In short, there are sound reasons for why haem must be dismantled for transport and mammals have all sorts of mechanisms to minimise the oxidative stress related to the necessary evil of having to handle this molecule. Among these, one is the pathway of degradation that leads to bilirubin, which starts with haem oxygenase.
It being toxic even if accumulating intracellularly in relatively small concentrations, haem must be converted to something less terrible almost as soon as it becomes available. This is the task performed by haem oxygenase, an enzyme that seems to be one of the fundamental elements of life, like Na+/K+ ATPase and DNA (for example, it is shared by both animals and plants). Haem oxygenase takes haem and cleaves one of the methene bridges, unrolling the ring molecule, liberating the iron ion, and producing a carbon monoxide molecule in the process (one of the few human biological reactions that produces carbon monoxide).
This reaction is the rate-limiting step in the metabolism of haem, and theoretically could take place in any human tissues, as haem oxygenase is a truly ubiquitous microsomal enzyme, found in the endoplasmic reticulum of almost every cell. Practically speaking, its activity is greatest in the tissues which see the greatest amount of haem, i.e. the liver, spleen, intestine and bone marrow. The cells which express the most of this enzyme depend on where the haem load is greatest, as haem oxygenase is induceable - for example, where free haemoglobin release from haemolysis is the main reason for the haem excess, the kidneys become the most important site of expression. Under normal conditions, enterocytes take care of dietary haem, and reticuloendothelial cells such as Kupffer cells and splenic reticuloendothelial macrophages are responsible for degrading the haem that comes from red cells (Pimstone et al, 1971).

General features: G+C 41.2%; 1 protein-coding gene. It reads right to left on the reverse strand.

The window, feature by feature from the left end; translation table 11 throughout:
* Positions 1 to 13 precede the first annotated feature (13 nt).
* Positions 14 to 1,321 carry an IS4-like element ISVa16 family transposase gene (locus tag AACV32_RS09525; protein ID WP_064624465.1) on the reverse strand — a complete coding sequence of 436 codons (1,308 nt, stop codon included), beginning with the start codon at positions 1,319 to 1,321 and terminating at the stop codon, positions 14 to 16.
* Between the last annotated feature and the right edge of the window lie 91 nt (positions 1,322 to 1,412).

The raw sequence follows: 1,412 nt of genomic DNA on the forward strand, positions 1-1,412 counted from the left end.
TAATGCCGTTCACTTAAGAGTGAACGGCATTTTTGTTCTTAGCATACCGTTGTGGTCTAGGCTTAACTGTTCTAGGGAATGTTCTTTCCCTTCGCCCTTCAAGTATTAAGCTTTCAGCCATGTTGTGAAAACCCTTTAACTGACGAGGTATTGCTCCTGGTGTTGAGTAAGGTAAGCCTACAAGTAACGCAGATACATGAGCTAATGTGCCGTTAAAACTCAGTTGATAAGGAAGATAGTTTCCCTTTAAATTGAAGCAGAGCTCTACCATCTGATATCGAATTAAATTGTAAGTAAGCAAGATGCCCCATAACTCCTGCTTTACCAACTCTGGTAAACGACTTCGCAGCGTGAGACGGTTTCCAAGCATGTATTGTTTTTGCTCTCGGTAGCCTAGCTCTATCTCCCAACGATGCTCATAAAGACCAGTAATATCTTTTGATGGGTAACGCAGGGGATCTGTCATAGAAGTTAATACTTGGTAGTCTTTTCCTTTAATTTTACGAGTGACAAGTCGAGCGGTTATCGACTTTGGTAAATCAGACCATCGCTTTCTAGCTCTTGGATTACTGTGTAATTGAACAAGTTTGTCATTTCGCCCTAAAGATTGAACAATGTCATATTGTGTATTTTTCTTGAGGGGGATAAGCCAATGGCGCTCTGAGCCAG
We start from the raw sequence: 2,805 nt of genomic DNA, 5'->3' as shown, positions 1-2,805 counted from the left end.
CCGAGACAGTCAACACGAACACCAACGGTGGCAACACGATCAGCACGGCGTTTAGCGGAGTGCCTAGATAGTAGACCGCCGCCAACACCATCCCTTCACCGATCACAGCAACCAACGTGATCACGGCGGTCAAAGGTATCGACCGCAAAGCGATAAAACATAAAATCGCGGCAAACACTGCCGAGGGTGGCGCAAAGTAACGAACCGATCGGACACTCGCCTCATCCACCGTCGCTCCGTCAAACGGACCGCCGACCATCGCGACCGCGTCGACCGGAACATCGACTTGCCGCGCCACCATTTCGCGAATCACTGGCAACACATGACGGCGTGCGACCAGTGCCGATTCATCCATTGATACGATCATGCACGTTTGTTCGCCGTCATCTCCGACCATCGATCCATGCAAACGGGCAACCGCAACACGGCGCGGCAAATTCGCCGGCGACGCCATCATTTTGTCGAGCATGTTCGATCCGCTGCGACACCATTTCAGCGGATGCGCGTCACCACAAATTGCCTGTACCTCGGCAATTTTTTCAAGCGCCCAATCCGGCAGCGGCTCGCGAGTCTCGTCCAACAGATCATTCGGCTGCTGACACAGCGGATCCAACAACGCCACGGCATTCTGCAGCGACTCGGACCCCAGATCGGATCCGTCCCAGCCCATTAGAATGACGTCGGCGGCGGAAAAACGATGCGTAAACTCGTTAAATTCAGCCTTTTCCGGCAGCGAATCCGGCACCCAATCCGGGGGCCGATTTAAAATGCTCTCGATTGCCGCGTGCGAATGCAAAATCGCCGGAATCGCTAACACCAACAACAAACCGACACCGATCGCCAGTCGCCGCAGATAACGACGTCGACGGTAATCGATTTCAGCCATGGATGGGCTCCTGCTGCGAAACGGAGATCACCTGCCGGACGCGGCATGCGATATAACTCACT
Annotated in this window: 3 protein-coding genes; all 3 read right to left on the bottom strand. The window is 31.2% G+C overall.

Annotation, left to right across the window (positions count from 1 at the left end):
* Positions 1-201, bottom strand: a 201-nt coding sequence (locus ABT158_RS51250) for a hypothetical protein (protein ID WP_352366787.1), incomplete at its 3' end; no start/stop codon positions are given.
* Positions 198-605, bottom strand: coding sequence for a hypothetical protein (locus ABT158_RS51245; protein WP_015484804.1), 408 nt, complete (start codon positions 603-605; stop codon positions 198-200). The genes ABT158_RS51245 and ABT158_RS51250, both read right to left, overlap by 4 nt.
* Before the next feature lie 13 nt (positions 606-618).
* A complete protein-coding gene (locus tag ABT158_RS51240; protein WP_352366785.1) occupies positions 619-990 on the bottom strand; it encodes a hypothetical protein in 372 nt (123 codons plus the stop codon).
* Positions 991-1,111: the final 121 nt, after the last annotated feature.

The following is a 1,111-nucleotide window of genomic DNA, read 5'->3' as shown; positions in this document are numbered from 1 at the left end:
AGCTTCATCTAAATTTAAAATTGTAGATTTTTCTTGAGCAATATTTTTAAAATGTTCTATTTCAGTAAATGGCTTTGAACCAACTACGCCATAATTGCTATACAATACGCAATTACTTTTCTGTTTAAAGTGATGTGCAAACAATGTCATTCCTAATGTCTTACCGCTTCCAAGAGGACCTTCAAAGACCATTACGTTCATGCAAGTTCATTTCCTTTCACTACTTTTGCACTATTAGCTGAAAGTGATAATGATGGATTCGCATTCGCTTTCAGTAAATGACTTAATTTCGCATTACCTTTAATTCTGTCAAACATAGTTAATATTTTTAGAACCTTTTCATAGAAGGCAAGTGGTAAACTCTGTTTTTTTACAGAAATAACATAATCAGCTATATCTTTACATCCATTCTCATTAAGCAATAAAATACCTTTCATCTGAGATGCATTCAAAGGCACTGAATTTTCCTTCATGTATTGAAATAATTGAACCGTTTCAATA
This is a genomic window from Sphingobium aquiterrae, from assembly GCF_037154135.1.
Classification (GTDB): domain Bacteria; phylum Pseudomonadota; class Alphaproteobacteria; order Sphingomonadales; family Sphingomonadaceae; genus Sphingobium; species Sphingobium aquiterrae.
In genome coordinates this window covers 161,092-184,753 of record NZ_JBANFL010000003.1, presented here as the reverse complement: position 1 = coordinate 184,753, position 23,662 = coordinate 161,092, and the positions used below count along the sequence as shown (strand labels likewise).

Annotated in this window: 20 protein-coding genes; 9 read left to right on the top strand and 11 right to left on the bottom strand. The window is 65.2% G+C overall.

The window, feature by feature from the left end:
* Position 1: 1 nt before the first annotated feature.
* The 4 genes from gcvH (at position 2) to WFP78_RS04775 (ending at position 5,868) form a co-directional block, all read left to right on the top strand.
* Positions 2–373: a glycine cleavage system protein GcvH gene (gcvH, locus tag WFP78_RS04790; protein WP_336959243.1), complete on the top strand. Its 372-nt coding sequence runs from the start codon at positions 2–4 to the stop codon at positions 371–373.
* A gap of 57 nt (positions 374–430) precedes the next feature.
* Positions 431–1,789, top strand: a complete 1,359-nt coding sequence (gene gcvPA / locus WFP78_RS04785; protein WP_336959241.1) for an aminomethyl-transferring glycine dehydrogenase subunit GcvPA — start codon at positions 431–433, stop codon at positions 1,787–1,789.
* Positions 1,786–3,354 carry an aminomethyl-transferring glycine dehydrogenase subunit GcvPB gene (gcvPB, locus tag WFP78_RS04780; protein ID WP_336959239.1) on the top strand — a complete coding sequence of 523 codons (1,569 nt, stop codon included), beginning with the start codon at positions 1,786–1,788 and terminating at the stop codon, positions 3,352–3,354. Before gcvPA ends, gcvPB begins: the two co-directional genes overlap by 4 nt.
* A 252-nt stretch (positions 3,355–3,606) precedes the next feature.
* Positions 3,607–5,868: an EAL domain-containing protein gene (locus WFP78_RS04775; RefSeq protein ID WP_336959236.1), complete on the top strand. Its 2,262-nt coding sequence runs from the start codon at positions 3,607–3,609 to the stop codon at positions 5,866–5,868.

The linear tetrapyrrole product of haem oxygenase is biliverdin, which is a downright pleasant chemical compared to haem. This substance is a green pigment that ends up released into the cytosol of whatever cells happen to be metabolising haem. It is a relatively benign antioxidant, and many species of mammals actually stop here and excrete biliverdin as their main biliary pigment. It's beautiful, as these lovely images by Katie Pulsipher demonstrate:
It is in fact a common source of vivid blue or green colouration in the animal kingdom, and some animals are naturally saturated with this pigment (for example the Indonesian skink Prasinohaema prehensicauda, who appear to have put all their attribute points into biliverdin). In humans the plasma biliverdin levels are virtually zero because it hardly has time to make its way out of the cells, as cytosolic biliverdin reductase catalyses the conversion of biliverdin into unconjugated bilirubin.